Sapindaceae

14.29

28.57

0.31

0.03

5.35

0.077

0.000384

Shorea robusta Gaertn.f

Dipterocarpaceae

134.523

66.66

4.753

0.06

40.47

0.312

0.034092

Soymida febrifuge (Roxb.)A. Juss.

Meliaceae

3.57

4.76

0.04

0.3

1.03

0.026

0.000024

Spondias pinnata (L.f.)Kurz

Anacardiaceae

1.19

4.76

0.001

0.1

0.57

0.01

0.000003

Sterospermum colais (Buch.-Ham.ex Dillw.) Mabberley

Bignoniaceae

1.19

4.76

0.001

0.1

0.59

0.011

0.000003

Strychnos nox-vomica L.

Strychnaceae

2.38

4.76

0.041

0.21

0.86

0.019

0.000011

Syzygium cumini (L.)Skeels

Myrtaceae

13.09

42.86

0.491

0.01

6.97

0.072

0.000323

Syzygium cerasoides (Roxb.) Chatt. & Kanjilal f.

Myrtaceae

1.19

4.76

0.144

0.1

1.06

0.01

0.000003

Tectona grandis L.f.

Verbenaceae

3.57

4.76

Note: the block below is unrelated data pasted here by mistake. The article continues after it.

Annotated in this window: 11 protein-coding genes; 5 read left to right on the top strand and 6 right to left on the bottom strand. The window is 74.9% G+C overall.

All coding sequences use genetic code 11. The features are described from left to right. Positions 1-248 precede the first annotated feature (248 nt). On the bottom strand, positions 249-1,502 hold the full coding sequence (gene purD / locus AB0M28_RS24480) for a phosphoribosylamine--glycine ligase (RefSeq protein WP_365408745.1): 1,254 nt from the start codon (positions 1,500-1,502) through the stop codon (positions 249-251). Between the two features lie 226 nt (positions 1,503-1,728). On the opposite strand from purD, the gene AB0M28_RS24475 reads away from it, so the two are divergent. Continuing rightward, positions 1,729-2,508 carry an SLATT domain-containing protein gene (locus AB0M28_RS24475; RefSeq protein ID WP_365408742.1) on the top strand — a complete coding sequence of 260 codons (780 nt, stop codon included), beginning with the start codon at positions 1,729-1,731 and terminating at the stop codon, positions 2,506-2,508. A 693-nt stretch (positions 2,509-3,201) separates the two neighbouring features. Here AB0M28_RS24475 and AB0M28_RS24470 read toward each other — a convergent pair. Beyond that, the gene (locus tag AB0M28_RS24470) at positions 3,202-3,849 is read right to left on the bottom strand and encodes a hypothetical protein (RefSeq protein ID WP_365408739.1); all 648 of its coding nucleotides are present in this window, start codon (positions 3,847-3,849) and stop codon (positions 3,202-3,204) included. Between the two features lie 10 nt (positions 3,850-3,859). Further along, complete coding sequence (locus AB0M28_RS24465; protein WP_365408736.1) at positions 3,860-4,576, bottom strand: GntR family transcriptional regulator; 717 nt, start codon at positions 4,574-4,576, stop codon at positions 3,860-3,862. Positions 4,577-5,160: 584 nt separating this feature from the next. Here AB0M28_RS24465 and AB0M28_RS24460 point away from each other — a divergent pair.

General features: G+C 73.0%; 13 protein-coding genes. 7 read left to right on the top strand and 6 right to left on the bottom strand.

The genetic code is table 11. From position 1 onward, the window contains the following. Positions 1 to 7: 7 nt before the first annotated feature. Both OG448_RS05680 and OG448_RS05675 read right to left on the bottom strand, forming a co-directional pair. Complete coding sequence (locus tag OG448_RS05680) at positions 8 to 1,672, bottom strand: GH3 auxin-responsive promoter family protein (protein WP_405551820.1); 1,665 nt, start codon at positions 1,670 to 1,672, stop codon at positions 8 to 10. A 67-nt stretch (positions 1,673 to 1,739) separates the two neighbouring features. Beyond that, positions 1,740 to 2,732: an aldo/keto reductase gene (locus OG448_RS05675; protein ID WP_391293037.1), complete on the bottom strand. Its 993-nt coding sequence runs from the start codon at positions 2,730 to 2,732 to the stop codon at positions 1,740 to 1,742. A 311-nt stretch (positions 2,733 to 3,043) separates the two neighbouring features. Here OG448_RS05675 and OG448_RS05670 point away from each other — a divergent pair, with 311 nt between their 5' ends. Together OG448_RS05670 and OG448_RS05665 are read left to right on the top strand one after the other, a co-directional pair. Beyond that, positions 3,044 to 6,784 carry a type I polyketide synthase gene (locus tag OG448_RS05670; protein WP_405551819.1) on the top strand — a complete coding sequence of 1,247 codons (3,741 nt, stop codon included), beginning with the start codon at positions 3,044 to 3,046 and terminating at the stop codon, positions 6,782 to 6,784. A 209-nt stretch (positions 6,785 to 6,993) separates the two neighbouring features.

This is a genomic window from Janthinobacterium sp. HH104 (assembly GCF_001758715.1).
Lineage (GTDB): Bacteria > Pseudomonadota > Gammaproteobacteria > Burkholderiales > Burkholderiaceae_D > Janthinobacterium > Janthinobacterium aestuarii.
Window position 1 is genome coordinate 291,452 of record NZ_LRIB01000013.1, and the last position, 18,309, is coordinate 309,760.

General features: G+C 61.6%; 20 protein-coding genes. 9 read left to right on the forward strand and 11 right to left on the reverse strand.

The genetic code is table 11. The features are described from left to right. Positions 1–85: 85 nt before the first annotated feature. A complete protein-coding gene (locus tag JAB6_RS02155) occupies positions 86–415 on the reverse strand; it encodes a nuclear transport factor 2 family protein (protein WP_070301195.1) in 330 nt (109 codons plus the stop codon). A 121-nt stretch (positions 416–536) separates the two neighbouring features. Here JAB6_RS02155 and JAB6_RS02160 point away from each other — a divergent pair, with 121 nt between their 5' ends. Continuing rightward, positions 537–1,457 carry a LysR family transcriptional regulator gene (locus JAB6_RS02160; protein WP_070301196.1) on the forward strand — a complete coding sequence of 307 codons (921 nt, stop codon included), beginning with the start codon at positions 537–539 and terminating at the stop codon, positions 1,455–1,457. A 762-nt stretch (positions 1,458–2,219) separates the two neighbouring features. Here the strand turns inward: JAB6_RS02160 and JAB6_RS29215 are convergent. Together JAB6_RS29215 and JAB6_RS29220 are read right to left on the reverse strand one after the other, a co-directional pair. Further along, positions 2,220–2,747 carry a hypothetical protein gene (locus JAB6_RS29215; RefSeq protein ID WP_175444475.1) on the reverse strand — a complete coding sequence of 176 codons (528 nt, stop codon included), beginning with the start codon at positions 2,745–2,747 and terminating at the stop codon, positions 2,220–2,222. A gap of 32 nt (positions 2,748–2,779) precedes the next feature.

0.028

0.3

0.97

0.026

0.000024

Terminalia alata Heyne.ex Roth

Combretaceae

70.24

61.91

1.496

0.03

19.87

0.225

0.009294

Terminalia bellirica (Gaertn.) Roxb.

Combretaceae

10.71

23.81

0.37

0.04

4.71

0.062

0.000216

Terminalia chebula Retz.

Combretaceae

3.57

9.52

0.063

0.07

1.48

0.026

0.000024

Trema orientalis (L.) Bl.

Ulmaceae

2.38

4.76

0.04

0.2

0.88

0.019

0.000011

Trewia nudiflora L.

Euphorbiaceae

4.76

9.52

0.245

0.11

2.28

0.033

0.00004

Vitex peduncularis Wall.ex Schauer

Lamiaceae

1.19

4.76

0.021

0.1

0.62

0.01

0.000003

Vitex pinnata L.

Verbenaceae

3.57

9.52

0.159

0.07

1.82

0.026

0.000024

Vitex trifolia L.

Verbenaceae

1.19

4.76

0.252

0.1

1.43

0.011

0.000003

Wendlandia tinctoria (Roxb.) DC

Rubiaceae

7.14

14.29

0.122

0.07

2.56

0.045

0.0001

Wrightia arborea (Dennst.)Mabb.

Apocynaceae

9.52

14.29

0.119

0.09

2.88

0.056

0.000171

Wrightia tinctoria (Roxb.) R.Br.

Apocynaceae

14.29

23.81

0.113

0.049

4.28

0.077

0.000384

Xantolis tomentosa (Roxb.)Rafin.

Sapotaceae

20.24

28.57

0.347

0.049

6.3

0.099

0.000772

728.474

 

28.453

 

300

3.681

0.055475

Table 1: Species composition, frequency (%), density (Plants/ ha), basal area (m2/ha), A/F ratio, Importance Value Index (IVI), Species diversity (H') and concentration of dominance (Cd) of over storey vegetation layer in tropical forests of Balasore district.